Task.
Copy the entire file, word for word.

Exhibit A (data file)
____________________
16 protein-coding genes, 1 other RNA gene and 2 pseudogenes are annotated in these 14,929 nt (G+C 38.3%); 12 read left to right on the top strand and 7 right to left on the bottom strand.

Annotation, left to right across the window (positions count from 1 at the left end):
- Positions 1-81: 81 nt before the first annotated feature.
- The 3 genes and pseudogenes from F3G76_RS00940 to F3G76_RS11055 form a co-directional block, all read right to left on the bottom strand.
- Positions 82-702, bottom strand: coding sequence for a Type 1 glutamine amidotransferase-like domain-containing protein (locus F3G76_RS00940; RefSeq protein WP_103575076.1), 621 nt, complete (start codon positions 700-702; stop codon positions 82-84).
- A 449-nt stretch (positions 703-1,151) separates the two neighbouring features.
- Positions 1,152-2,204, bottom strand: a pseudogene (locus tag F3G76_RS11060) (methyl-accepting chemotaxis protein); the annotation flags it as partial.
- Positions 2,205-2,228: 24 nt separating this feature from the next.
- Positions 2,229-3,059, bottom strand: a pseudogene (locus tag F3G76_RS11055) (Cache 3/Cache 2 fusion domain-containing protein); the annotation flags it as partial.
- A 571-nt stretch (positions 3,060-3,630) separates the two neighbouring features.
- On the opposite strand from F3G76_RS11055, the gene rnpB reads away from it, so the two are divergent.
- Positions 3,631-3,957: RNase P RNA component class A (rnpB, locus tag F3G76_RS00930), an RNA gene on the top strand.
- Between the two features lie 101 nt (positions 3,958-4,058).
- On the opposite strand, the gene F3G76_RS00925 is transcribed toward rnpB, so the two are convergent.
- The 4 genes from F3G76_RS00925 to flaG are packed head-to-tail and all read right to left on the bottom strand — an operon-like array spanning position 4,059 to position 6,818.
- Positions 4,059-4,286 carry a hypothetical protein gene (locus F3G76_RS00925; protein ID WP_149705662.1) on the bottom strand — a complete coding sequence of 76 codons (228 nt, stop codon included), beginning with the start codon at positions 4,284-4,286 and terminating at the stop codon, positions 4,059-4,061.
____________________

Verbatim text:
16 protein-coding genes, 1 other RNA gene and 2 pseudogenes are annotated in these 14,929 nt (G+C 38.3%); 12 read left to right on the top strand and 7 right to left on the bottom strand.

Annotation, left to right across the window (positions count from 1 at the left end):
- Positions 1-81: 81 nt before the first annotated feature.
- The 3 genes and pseudogenes from F3G76_RS00940 to F3G76_RS11055 form a co-directional block, all read right to left on the bottom strand.
- Positions 82-702, bottom strand: coding sequence for a Type 1 glutamine amidotransferase-like domain-containing protein (locus F3G76_RS00940; RefSeq protein WP_103575076.1), 621 nt, complete (start codon positions 700-702; stop codon positions 82-84).
- A 449-nt stretch (positions 703-1,151) separates the two neighbouring features.
- Positions 1,152-2,204, bottom strand: a pseudogene (locus tag F3G76_RS11060) (methyl-accepting chemotaxis protein); the annotation flags it as partial.
- Positions 2,205-2,228: 24 nt separating this feature from the next.
- Positions 2,229-3,059, bottom strand: a pseudogene (locus tag F3G76_RS11055) (Cache 3/Cache 2 fusion domain-containing protein); the annotation flags it as partial.
- A 571-nt stretch (positions 3,060-3,630) separates the two neighbouring features.
- On the opposite strand from F3G76_RS11055, the gene rnpB reads away from it, so the two are divergent.
- Positions 3,631-3,957: RNase P RNA component class A (rnpB, locus tag F3G76_RS00930), an RNA gene on the top strand.
- Between the two features lie 101 nt (positions 3,958-4,058).
- On the opposite strand, the gene F3G76_RS00925 is transcribed toward rnpB, so the two are convergent.
- The 4 genes from F3G76_RS00925 to flaG are packed head-to-tail and all read right to left on the bottom strand — an operon-like array spanning position 4,059 to position 6,818.
- Positions 4,059-4,286 carry a hypothetical protein gene (locus F3G76_RS00925; protein ID WP_149705662.1) on the bottom strand — a complete coding sequence of 76 codons (228 nt, stop codon included), beginning with the start codon at positions 4,284-4,286 and terminating at the stop codon, positions 4,059-4,061.